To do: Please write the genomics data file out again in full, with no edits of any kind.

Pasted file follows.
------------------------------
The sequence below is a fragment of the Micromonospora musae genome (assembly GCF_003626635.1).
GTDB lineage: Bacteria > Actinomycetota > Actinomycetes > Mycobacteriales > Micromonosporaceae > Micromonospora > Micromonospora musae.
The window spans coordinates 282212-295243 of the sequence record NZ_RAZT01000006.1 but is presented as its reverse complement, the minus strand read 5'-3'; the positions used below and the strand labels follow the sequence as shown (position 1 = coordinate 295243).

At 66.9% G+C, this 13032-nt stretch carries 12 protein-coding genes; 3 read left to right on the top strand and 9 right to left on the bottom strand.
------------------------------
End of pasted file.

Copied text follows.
The sequence below is a fragment of the Micromonospora musae genome (assembly GCF_003626635.1).
GTDB lineage: Bacteria > Actinomycetota > Actinomycetes > Mycobacteriales > Micromonosporaceae > Micromonospora > Micromonospora musae.
The window spans coordinates 282212-295243 of the sequence record NZ_RAZT01000006.1 but is presented as its reverse complement, the minus strand read 5'-3'; the positions used below and the strand labels follow the sequence as shown (position 1 = coordinate 295243).

At 66.9% G+C, this 13032-nt stretch carries 12 protein-coding genes; 3 read left to right on the top strand and 9 right to left on the bottom strand.